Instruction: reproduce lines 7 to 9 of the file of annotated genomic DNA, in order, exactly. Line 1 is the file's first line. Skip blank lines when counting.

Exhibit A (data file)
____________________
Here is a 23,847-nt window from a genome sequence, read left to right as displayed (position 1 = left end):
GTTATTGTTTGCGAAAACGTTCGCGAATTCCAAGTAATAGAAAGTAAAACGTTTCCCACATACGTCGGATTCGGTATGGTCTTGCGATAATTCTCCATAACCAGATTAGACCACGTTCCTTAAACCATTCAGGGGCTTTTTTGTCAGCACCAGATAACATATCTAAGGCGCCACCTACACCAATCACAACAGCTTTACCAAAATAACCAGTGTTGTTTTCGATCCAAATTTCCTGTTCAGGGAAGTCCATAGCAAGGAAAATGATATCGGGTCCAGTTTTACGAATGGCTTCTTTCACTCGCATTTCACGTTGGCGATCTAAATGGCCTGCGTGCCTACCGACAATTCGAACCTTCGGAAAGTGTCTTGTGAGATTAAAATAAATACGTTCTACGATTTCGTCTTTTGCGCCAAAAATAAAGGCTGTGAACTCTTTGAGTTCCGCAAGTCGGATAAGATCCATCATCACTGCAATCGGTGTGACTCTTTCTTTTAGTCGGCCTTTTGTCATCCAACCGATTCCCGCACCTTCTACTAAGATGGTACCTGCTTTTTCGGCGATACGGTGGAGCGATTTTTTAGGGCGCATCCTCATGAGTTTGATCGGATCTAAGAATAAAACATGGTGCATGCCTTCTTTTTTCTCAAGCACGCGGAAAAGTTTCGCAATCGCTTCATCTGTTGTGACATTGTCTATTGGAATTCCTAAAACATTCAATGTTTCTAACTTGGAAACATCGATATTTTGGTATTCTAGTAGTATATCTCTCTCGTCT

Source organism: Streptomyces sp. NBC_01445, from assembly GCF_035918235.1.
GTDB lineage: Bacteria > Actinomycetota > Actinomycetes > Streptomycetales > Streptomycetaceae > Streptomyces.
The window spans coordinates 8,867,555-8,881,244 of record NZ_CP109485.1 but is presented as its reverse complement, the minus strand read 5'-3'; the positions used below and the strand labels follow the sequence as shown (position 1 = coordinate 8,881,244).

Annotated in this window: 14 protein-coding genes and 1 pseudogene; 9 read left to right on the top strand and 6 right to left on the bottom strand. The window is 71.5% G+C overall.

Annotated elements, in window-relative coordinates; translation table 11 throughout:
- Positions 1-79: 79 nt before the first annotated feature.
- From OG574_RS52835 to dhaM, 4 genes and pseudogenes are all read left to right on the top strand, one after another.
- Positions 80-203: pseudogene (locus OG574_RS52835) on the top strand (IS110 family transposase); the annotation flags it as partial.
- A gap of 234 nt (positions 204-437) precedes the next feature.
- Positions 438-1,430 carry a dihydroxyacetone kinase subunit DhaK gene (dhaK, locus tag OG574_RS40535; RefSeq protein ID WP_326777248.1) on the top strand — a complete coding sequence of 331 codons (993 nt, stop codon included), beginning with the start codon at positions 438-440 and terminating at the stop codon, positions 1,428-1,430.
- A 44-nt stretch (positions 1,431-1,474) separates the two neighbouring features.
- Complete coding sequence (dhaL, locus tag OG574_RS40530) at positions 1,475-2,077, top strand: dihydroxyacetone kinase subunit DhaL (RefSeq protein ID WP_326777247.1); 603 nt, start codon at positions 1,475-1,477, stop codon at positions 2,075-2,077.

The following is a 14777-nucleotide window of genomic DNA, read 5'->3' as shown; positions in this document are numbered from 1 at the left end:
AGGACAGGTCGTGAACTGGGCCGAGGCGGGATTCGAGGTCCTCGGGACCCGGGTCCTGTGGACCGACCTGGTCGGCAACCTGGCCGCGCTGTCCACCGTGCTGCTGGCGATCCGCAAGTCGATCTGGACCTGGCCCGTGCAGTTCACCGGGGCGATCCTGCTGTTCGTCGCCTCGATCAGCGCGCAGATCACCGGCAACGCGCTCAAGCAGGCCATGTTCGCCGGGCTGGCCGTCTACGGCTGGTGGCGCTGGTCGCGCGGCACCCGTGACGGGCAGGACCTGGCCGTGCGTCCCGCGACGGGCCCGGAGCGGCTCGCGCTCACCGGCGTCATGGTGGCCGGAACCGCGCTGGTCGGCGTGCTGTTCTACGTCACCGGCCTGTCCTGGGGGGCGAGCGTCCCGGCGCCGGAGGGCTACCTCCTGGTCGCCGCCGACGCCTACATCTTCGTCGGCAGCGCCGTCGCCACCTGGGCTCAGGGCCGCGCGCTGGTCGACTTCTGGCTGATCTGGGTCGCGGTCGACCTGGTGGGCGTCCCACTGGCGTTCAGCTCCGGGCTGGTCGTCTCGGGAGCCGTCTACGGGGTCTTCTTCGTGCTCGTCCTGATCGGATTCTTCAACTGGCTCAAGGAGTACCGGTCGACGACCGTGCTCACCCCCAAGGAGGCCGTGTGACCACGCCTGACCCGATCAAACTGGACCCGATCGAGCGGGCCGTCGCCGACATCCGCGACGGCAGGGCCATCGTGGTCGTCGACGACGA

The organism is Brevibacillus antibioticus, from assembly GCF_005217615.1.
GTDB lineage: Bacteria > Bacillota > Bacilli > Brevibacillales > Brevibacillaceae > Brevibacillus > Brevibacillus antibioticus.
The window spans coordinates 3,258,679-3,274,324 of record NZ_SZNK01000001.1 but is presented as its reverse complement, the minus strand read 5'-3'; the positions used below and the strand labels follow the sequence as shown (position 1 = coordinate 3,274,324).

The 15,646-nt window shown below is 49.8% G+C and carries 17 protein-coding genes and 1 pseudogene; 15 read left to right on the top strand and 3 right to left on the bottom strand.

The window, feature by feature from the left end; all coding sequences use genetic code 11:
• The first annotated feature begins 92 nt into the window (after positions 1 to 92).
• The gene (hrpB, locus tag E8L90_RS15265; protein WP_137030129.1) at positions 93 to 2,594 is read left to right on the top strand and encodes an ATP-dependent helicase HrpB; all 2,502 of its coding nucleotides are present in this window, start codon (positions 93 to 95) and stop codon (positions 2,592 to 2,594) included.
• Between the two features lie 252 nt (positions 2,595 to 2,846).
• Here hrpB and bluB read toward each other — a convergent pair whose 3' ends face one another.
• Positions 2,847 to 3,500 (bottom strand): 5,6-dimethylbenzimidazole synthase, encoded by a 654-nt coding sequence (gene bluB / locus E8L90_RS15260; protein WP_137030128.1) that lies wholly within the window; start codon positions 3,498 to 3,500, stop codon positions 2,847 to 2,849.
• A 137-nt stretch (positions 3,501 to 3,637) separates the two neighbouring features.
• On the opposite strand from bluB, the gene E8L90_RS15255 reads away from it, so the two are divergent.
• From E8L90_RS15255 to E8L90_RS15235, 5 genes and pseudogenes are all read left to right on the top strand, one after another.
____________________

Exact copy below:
Annotated elements, in window-relative coordinates; translation table 11 throughout:
- Positions 1-79: 79 nt before the first annotated feature.
- From OG574_RS52835 to dhaM, 4 genes and pseudogenes are all read left to right on the top strand, one after another.